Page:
Credit cards drove April consumer credit growth

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Doug Christman

June 10, 2014 – A surge in credit card usage caused consumer credit growth to rise in April, resulting in an increase overall of 10.3 percent in consumer credit for the month.

NAFCU Research Assistant Doug Christman analyzed data from the Federal Reserve for a Macro Data Flash:

“Non-revolving credit [mostly motor vehicle and education loans] remained solid as consumers took advantage of low interest rates to purchase vehicles and as young adults pursued higher education,” Christman wrote. “Non-revolving credit is expected to continue to drive overall consumer credit growth. Revolving credit [primarily credit cards], which is generally more volatile than non-revolving credit, increased a remarkable 12.3 percent.”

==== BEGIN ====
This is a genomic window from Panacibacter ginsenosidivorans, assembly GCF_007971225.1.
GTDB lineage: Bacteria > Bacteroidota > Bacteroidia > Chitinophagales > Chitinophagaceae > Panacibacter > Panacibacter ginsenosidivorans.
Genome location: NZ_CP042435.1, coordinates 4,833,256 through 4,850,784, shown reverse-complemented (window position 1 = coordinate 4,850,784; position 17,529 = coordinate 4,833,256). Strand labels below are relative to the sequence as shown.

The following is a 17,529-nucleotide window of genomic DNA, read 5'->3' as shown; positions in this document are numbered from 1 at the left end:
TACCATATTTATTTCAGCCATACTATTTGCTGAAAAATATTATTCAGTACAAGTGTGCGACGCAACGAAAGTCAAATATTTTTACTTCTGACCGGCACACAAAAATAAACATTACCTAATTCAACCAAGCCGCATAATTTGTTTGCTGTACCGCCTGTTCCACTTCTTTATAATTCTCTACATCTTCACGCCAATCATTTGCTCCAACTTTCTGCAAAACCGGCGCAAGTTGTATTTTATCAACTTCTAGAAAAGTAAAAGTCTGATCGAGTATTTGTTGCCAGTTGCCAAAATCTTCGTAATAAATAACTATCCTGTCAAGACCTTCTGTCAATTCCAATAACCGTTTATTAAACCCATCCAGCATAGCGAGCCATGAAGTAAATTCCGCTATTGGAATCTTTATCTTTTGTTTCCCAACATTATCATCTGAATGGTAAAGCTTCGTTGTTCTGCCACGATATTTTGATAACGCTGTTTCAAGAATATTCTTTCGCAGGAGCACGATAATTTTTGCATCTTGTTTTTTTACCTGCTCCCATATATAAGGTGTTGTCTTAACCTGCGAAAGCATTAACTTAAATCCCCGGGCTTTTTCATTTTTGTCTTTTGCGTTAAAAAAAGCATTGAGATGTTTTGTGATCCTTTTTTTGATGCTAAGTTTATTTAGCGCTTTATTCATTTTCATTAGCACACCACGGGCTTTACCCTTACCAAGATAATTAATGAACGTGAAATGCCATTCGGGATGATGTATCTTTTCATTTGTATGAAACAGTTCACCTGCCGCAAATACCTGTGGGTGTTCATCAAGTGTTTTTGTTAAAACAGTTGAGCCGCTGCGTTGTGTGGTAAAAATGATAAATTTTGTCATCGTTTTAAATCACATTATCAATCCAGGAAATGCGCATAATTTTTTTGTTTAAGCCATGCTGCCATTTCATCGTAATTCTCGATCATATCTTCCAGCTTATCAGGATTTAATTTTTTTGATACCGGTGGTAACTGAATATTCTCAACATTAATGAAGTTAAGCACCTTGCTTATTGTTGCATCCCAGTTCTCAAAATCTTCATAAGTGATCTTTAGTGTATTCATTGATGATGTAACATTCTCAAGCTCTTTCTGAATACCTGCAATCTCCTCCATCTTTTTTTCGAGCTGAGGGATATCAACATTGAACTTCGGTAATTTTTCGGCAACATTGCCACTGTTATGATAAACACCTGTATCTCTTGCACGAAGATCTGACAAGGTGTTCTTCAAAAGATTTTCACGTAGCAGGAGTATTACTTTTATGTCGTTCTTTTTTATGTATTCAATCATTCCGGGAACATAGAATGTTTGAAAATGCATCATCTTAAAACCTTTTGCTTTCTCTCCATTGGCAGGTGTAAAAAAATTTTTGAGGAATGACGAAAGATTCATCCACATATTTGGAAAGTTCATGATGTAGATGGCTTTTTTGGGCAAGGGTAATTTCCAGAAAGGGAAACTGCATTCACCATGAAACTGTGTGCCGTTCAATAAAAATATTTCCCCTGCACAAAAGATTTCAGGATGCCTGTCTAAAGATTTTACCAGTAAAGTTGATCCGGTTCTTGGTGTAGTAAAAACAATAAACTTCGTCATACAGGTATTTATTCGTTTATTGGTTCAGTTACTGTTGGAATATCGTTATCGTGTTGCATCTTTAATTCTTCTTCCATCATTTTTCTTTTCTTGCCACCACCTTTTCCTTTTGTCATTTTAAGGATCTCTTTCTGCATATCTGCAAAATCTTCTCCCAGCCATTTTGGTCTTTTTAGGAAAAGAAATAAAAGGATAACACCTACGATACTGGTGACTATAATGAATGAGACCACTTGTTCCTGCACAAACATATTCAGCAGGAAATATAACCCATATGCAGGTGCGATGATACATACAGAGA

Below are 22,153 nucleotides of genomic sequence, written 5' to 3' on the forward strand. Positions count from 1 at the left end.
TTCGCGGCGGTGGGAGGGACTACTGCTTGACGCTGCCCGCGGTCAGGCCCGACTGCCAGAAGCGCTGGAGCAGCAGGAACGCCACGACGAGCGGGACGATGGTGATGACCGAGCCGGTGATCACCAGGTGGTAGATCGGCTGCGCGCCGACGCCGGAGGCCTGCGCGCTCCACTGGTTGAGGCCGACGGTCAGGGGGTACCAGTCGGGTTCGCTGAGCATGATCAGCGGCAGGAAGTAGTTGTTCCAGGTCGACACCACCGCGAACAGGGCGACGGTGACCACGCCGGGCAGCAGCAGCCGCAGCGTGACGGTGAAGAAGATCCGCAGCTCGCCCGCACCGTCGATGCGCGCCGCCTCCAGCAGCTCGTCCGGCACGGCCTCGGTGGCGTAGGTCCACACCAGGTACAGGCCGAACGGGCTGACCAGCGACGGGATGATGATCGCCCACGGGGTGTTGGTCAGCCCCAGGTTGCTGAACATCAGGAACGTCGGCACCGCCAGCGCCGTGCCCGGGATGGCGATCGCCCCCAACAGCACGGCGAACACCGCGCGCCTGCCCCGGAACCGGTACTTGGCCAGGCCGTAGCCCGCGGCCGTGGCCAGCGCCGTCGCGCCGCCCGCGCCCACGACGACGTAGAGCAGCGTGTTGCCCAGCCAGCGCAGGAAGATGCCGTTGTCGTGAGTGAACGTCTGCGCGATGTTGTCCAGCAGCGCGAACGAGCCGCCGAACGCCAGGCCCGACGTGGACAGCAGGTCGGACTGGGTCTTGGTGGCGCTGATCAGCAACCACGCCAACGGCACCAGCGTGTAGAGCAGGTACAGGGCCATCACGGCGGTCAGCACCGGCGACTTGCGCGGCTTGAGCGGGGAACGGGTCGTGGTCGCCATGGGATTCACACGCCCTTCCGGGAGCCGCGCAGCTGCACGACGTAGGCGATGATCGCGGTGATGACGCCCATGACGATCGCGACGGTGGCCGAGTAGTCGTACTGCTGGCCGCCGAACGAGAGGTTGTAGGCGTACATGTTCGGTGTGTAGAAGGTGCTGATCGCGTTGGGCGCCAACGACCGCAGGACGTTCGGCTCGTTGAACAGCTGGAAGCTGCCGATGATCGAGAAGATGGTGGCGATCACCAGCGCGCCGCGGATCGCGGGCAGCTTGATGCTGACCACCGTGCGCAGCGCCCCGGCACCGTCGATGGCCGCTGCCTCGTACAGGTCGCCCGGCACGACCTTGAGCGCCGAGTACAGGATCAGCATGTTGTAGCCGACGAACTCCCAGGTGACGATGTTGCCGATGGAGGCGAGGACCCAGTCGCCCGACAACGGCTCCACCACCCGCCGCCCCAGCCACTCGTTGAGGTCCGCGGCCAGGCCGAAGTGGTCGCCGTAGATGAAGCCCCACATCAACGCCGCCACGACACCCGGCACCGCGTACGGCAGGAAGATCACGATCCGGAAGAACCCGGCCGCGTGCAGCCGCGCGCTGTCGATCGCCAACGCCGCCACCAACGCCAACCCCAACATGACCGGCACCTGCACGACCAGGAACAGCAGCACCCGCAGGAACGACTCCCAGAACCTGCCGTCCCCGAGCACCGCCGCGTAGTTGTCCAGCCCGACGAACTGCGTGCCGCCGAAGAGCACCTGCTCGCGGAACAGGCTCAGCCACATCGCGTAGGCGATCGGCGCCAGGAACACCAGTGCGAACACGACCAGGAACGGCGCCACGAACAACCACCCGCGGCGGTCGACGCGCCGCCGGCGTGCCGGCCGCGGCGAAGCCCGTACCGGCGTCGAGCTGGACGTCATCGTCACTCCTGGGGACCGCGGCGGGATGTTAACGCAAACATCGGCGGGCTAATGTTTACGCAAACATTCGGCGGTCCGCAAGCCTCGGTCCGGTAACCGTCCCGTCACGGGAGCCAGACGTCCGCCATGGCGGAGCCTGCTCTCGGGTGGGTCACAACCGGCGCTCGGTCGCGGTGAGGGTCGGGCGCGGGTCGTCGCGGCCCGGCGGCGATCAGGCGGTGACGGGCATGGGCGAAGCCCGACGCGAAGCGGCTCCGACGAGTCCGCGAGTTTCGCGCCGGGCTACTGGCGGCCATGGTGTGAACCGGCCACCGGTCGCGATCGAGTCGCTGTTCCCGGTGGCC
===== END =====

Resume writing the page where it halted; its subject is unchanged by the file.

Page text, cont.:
He also found that total consumer credit growth was higher at credit unions during the first quarter 2014 than at banks and financial companies – expanding by 1.6 percent while the latter decreased by 2 percent and 1.4 percent respectively.

In addition to outperforming banks and financial companies overall in the first quarter, credit unions also saw the largest increase in April with 1.9 percent, compared to 1.3 percent and 0.3 percent for banks and financial companies.

Credit unions’ share of the total consumer credit market was 8.8 percent in April. Banks held 40.3 percent and financial companies held 21.5 percent.

Related Links:
NAFCU Macro Data Flash